With surf competitions, you could introduce this really interesting element which was you weren’t really tracking with the swells, what you’re doing was you’re actually tracking with certain competitions. So if you have a surf competition in Santa Cruz, all the competitive level surfers from California would go to that event. So you’ve got to mix with a different tribe, so to speak. We’re a bit more nomadic than typical surfer. 

The women that I was able to interact with, that I looked up to, were some of the women who really started the women’s competition. So you have Jericho Poppler, who was also one of the founding board members from the Surfrider Foundation. And the Golden Girls as they were called back in the day, I got to interact with them and surf with them. But I would say that the one person that I really looked up to when I met her, who is a huge role model for a lot of women in surfing, is a woman by the name of Rell Sunn.

She’s the first female lifeguard in Hawaii and she grew up surfing there. She started a monthly contest because the lower-income families or the local line folks up there didn’t really have anything going for them. And so she started a monthly contest to try to form a community and get kids away from tracking into drugs. She would come to Oceanside surf contests and some of the club concepts that were more on the one side of things, and she’d already really made a name for herself. 

In Hawaii, they give a lot of respect to the aunties. There’s a whole different way of treating women and why it is basically the birthplace of our sport and the carriers of surfing are women. This is actually emerging more and more as we start to uncover a lot of surf history in Hawaii. 

Rell was a very well respected Auntie in, in Hawaii. She came over here and I got a chance to meet her. She ended up getting breast cancer and the entire committee formed around her. If you’re familiar with some of the work that UCSD does when the fundraising around the luau, which is sort of classic, that started because of her, because the surf community to help her out with chemotherapy. So along with my mom, she was really somebody that I looked up to, because she represented what the spirit of surfing actually is, which is a local, giving spirit.  [Contrasted with] this whole concept of surfing competitive waves.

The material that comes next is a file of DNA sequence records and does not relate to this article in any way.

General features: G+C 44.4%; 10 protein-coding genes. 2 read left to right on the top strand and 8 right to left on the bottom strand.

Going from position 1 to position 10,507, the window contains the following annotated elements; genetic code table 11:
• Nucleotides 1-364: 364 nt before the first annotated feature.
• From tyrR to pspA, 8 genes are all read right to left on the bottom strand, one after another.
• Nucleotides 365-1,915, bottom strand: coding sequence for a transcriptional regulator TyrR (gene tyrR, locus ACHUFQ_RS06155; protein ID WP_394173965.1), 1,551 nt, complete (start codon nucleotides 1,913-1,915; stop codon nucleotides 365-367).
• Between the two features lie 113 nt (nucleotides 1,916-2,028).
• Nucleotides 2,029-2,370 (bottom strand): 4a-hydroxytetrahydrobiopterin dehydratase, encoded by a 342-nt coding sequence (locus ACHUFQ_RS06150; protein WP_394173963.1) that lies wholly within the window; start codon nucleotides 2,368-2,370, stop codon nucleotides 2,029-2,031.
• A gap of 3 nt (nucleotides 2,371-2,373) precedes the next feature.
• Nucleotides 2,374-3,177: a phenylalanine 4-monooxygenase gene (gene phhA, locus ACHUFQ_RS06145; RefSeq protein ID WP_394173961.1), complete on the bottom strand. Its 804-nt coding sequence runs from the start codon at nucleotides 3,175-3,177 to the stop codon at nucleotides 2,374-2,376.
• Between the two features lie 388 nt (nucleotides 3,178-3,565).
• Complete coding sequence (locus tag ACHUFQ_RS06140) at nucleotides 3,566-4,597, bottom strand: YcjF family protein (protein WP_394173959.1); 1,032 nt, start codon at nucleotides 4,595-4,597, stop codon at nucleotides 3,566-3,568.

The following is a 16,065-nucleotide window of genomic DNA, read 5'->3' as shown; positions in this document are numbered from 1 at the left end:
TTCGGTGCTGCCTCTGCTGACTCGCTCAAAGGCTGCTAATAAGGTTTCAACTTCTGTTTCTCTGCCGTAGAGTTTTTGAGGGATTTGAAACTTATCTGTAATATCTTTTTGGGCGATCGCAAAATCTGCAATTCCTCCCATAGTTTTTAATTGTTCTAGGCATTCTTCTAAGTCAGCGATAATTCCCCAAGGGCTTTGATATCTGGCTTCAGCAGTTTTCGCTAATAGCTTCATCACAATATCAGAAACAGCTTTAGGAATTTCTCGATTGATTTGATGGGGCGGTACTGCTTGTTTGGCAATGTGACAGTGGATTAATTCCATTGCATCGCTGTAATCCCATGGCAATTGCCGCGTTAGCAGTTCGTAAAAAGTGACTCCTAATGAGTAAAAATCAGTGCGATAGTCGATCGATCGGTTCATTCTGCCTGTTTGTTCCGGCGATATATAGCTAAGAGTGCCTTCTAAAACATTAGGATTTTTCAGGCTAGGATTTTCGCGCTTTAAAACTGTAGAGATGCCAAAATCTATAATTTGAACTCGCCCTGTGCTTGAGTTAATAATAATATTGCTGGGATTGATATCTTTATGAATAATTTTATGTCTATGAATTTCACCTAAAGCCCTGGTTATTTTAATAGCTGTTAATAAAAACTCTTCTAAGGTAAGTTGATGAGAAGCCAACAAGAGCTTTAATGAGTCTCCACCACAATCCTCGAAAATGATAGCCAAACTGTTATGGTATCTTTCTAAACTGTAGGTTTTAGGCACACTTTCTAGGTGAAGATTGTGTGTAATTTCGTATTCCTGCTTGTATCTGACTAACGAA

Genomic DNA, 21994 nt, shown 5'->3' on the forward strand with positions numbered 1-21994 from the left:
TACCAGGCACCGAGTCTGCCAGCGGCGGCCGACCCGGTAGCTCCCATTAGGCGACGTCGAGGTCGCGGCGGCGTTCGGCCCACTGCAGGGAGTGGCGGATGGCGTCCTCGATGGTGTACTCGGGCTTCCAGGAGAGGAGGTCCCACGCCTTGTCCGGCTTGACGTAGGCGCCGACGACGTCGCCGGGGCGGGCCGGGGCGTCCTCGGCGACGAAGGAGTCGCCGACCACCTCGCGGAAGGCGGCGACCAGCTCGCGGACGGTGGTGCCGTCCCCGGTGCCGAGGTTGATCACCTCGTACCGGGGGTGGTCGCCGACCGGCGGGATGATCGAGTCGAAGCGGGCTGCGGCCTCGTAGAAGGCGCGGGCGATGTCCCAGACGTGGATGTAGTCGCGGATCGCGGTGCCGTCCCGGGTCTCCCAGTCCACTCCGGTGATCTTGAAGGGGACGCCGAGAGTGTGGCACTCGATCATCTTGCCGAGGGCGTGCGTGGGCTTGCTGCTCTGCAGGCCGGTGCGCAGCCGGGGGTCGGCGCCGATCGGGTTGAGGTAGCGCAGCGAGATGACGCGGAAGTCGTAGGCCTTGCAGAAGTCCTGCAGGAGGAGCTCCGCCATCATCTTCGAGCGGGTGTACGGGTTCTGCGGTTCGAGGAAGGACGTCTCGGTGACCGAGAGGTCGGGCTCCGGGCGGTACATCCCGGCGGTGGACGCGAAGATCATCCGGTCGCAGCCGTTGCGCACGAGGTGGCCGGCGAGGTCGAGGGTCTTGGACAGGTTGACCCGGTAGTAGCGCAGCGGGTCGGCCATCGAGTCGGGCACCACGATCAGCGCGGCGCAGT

That makes me think about when we talk about women in the workplace —  it can be competitive, right? There’s been a line of thinking for a long time, whether it’s conscious or unconscious for women, that there are a certain number of spots at the table for women and so we gotta battle it out to be that perfect woman. In this culture, women are holding other women back, because there’s only a certain number of seats right available for women. So it sounds like maybe the role models that you look to in surfing didn’t have that mentality necessarily. Did you find that in other places?

Yeah, both paradigms existed. You’re in a competitive environment. So I saw that response to lack, where it’s definitely ‘We’re going to battle this out. There’s only room for one of us.’ And I think it’s a really successful tactic for keeping away quite a few folks who aren’t typically in leadership positions. The divide and conquer: if they’re fighting amongst themselves, they’re not going to focus on the change that needs to be made up here, which requires a big change from the bottom to shift up.